Selectively Saying “No” to the Tactical
Episode #3 of the course Becoming a more strategic product manager by Todd Birzer
Hi, and welcome to Lesson 3.
In our last two lessons, we looked at the work of product management and discussed why we—as product managers—get pulled into very tactical roles at the expense of the strategic.
Being strategic takes time, and with a full workload, we need to get something tactical off your plate to make room. We need to find areas of your job that you should gently say “no” to. That’s the focus of this lesson.
Let’s start by thinking about your past month as a product manager. It’s helpful to list the various tactical work you’ve done and then separate the items into two buckets: 1) tactical work aligned with your core work as a product manager and 2) tactical work that someone else should probably do.
Product managers often spend large amounts of time working with development teams to refine and hone new products prior to their launch and adjusting them based on customer and market feedback after launch. This work can be highly tactical, but it is also critical and very much in sync with your core product management role. This type of work goes into the first bucket.
For the second bucket, look for areas of work that don’t require your expertise as a product manager. I’ll give three examples.
• Program and project management: Product managers often get pulled into program and project management roles. We track the development and delivery of complex products, coordinating between different engineering groups, client services, tech support, etc. This can be very time-consuming work, with very little product management special sauce.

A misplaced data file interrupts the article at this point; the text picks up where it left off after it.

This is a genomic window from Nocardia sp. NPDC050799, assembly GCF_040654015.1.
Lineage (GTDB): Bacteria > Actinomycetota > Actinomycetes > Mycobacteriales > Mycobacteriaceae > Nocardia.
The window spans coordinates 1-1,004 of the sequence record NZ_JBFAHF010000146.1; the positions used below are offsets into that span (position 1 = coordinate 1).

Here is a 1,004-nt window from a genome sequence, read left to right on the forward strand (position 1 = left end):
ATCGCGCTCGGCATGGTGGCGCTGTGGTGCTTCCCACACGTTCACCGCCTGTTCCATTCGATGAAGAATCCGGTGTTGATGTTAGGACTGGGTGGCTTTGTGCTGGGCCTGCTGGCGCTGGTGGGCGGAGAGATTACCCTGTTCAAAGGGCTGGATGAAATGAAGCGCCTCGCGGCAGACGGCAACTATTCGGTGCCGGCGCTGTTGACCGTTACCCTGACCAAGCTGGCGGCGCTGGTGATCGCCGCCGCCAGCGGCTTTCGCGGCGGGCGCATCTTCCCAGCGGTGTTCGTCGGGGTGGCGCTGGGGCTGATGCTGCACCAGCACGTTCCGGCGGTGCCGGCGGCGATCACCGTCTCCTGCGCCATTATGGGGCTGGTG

Recommendation: Consult with your extended team and pass this work to someone else.
• Product support: This is another area of tactical danger for product managers. We know our products inside and out; we’ve used them, dissected them, prodded, and pulled. With this knowledge, we can let ourselves drift into technical support roles. A customer calls a technical support agent with a product issue. Your technical support groups haven’t done their homework and don’t fully understand the product yet. They take a shortcut and call you.
Recommendation: Get your support channels trained, prepared, and self-sufficient. When they have very difficult technical issues, they should escalate these directly to the engineering team, without product managers being in the middle.
• Sales support: As a product manager, you are an expert in your product area, and you might be very good in sales situations with potential new customers. Your sales team may ask help from you, especially with new products.
Recommendation: Train your sales teams and channel partners on how to effectively position and sell your product. Join them on some of their calls so you have firsthand experience and feedback. But say “no” to more extensive help, like doing a roadshow where you present a new product to 30 different prospects. Instead, train sales to make their own presentations.
As product managers, saying “no” is difficult. We often don’t have the organizational authority to make unilateral decisions. My advice is to use your political savvy, work with your teams to find homes for non-core tactical jobs, and gradually step back—freeing up time for the more strategic.
Next up: all the areas you should say “yes” to.
Talk to you tomorrow.
Good to Great: Why Some Companies Make the Leap and Others Don’t by Jim Collins
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